Interesting article from IEEE Spectrum:
During two years of deliberation by the National Academy’s forensic science committee (of which I was a member), a troubling picture emerged. A large part of current forensics practice is skill and art rather than science, and the influences present in a typical law-enforcement setting are not conducive to doing the best science. Also, many of the methods have never been scientifically validated. And the wide variation in forensic data often makes interpretation exceedingly difficult.
So how might greater automation of classical forensics techniques help? New algorithms and software could improve things in a number of ways. One important area is to quantify the chance that the evidence is unique by applying various probability models.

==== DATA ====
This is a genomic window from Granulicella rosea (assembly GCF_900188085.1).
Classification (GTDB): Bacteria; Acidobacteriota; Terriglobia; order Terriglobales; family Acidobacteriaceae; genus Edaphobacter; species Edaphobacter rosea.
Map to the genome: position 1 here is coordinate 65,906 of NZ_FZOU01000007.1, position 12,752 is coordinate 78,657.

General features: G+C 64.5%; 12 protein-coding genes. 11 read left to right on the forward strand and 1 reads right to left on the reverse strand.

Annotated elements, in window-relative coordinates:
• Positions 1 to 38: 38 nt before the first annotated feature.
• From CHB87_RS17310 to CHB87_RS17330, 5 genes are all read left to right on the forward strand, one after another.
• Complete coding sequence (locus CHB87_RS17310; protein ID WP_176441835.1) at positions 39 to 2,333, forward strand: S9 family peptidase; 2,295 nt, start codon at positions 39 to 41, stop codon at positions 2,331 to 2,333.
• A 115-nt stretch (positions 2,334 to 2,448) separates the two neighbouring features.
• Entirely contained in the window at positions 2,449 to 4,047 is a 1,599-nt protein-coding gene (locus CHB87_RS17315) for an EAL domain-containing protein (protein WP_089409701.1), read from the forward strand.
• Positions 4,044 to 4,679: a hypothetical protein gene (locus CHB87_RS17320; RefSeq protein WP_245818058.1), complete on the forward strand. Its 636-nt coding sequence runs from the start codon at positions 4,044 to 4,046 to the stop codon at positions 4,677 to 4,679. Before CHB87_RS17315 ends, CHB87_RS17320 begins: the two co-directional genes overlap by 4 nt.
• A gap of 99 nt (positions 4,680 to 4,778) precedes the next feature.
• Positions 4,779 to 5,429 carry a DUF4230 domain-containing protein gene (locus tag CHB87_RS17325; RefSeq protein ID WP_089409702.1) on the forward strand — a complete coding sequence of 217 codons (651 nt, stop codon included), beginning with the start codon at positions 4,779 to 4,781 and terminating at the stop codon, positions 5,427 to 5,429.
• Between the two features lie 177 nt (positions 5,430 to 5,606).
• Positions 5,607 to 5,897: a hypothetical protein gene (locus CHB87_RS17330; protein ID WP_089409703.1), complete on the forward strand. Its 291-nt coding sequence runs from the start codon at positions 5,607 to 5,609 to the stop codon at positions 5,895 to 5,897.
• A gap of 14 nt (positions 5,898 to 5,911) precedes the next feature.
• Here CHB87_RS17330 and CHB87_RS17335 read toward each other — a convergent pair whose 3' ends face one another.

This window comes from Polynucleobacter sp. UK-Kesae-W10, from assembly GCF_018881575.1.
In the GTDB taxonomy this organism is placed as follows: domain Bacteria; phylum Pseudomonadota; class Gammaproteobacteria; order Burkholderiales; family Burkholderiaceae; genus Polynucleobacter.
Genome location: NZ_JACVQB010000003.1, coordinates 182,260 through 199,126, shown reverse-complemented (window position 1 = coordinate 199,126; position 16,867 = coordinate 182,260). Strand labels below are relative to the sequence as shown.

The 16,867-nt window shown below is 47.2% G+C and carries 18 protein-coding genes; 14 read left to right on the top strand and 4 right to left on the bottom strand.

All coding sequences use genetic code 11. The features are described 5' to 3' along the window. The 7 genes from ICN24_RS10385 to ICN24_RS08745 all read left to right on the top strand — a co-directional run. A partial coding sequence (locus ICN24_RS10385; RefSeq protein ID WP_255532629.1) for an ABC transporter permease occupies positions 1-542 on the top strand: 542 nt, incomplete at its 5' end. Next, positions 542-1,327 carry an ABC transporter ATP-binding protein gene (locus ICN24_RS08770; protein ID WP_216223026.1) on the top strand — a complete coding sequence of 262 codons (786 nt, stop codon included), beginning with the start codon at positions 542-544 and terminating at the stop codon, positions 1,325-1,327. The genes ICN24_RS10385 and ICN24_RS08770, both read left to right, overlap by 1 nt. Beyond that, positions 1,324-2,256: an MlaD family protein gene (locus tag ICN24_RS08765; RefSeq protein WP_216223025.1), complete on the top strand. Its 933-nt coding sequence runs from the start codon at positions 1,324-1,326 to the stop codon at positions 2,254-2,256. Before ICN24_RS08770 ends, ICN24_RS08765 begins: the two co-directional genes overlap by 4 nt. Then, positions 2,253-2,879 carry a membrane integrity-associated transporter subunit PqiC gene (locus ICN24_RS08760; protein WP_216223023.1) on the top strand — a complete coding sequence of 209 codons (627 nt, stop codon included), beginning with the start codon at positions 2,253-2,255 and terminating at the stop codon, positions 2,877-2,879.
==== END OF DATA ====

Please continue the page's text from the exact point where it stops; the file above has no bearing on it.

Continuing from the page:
Computational forensics can also be used to narrow down the range of possible matches against a database of cataloged patterns. To do that, you need a way to quantify the similarity between the query and each entry in the database. These similarity values are then used to rank the database entries and retrieve the closest ones for further comparison. Of course, the process becomes more complicated when the database contains millions or even hundreds of millions of entries. But then, computers are much better suited than people to such tedious and repetitive search tasks.